A step in the right direction, but more improvements are needed
When the new Brad Hornung Accommodations Test Centre for students was announced, I was skeptical of how well the centre would serve students like myself. But now, after having used the centre a few times, I can say that this centre is one of the few times the university has not utterly failed at meeting accessibility needs for students. Students have tried for years to be heard, but not much changed for the student body until recently when the push was made for more barriers to be reduced and removed for people with disabilities.
I sat for three terms as the director of students with disabilities on the University of Regina Student’s Union. I had run because the university was doing the bare minimum and sometimes even failed to do that for student with disabilities. I was tired of seeing the same old half-baked attempts and words with little to no action behind them. I ended up burning myself out very quickly with very little to show for it other than something to be put on a resume because of others’ unwillingness to push aside their biases and listen. I was representing the student perspective in academic misconduct hearings when decisions were appealed and also did so in other student appeals hearings. These meetings were where I started to see who actually supported students with disabilities and who did not.
The university has had some notable failures for students with disabilities, such as accessibility buttons not opening doors because no one turned them on that morning. When the elevator beside Tim Hortons in Riddell was being updated, access to Visual Arts Area on the second floor was blocked because the buttons were not turned on to open the doors. Accessible lounges being accessible was left up to the group in charge of the space; numerous ableist comments from professors being ignored, and oh so many more issues that are never addressed. The Brad Hornung Accommodations Test Centre offers more accessible, shared test spaces that are quite spacious and well lit, private spaces with adjustable tables and adjustable lights, a large accessible bathroom that has a door powered by a button (Hey look! They can turn buttons on!) along with a bed that can be used for certain medical assistance needs – and the staff are quick to greet you with a smile and wish you good luck prior to your test.
Due to the fact I have been attending university since 2015, I recognize a few staff members who work at the new testing centre and have started to be able to recognize the new faces. This type of familiarity has helped build my confidence in how well my test-based accommodations are handled. I also know that these are people who genuinely mean it when they do offer you words of encouragement.
The waiting room also has some of those positive thought posters around it. Originally, I did not really care much for these, but now I find reading them while I’m super anxious calms me a little. While it might be weird to praise a bathroom, this bathroom is the most accessibility-friendly bathroom I have seen that wasn’t in a medical centre of some sort. While it won’t meet every accessibility need of a student, there is still a lot there, like the handles near the toilet, a bed that helps with certain care task if needed, and if I am remembering correctly, a track on the ceiling with a harness that leads to the toilet. The only real addition I’d make is adding a second bathroom near where the testing rooms are, which really goes to show how far the university went in covering accessibility.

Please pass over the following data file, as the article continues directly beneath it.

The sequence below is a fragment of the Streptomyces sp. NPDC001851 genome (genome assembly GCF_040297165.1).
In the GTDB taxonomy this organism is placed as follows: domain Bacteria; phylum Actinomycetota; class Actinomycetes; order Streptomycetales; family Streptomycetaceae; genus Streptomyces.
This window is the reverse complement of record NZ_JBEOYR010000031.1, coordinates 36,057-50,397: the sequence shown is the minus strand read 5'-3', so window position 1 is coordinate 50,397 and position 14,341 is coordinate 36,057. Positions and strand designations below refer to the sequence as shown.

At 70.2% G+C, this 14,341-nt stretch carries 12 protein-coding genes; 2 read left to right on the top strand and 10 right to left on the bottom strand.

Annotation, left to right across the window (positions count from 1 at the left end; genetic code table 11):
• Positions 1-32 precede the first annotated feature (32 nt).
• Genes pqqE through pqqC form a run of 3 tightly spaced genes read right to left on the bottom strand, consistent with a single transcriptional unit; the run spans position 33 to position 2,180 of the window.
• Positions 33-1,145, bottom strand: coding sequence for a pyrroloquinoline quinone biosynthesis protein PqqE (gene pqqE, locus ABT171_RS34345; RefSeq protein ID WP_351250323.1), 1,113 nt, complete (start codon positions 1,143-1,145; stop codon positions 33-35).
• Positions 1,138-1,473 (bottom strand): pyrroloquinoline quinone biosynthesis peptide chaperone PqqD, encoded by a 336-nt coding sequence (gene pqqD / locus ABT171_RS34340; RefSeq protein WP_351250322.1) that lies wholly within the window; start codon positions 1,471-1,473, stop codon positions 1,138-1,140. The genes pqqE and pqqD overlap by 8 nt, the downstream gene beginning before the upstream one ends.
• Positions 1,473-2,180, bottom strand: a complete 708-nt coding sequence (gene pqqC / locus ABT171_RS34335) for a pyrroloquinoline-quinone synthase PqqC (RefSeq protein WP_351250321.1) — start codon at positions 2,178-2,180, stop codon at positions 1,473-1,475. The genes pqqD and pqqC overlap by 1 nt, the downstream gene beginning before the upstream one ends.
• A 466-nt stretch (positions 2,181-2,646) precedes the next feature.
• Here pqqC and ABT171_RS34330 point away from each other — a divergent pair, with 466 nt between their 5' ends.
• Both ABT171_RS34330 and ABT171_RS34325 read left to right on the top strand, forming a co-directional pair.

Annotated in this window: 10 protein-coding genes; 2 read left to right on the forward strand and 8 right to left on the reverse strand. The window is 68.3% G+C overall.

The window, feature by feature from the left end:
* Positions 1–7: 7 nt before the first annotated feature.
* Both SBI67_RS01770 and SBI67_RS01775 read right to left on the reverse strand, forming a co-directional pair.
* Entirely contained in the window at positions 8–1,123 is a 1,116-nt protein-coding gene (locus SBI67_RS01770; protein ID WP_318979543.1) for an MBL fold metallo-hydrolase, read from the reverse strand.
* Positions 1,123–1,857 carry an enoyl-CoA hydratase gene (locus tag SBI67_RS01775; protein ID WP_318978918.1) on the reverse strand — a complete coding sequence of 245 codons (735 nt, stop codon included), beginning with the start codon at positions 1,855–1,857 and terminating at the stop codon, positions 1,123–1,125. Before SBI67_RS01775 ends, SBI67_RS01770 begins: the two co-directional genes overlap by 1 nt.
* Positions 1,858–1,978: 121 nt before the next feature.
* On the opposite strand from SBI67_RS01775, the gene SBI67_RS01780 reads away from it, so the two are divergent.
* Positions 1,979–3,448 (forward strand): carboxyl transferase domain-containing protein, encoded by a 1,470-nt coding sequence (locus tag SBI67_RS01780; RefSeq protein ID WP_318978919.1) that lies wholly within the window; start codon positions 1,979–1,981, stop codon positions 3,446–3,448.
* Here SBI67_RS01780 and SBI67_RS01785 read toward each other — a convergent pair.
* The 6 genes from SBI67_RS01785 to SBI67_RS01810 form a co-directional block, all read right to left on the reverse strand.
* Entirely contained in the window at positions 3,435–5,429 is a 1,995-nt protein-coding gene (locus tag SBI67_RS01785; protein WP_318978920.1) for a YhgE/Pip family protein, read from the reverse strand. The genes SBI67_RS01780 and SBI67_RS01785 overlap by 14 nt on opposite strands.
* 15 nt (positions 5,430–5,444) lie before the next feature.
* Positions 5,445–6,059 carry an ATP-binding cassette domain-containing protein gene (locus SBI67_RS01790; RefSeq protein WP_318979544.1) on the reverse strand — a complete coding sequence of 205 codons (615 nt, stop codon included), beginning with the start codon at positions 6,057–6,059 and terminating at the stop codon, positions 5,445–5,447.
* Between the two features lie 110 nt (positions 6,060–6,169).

The biggest hiccup with the new centre (and accommodations in general) is the new portal, Accommodate, which is not really user friendly to brand new users. About a year and a half into using it, I still get confused most of the time. The old letter request was very simple; all a student did was enter their URegina email, student number, pick the semester, add any notes if needed (such as not needing accommodations for a certain class), click submit, and that was it.
In 2016, I did my letters myself, as often the accessibility centre does your first request for you when you register your accommodations. This was so simple for me that I felt confident in having my professors at least aware of what accommodations I need. Now Accommodate is confusing, and adds more work on the student than before. While yes, it is on the students to get their letters to the professor still, using software that isn’t user friendly isn’t a good practice.
The University of Regina still has accessibility issues to deal with to remove barriers students face, but this testing centre has shown there is promise for improvement for student if the university is willing to make the necessary commitments. I truly do hope if I look back at the University of Regina 10 years down line, the accessibility improvements do not stop at just a testing centre.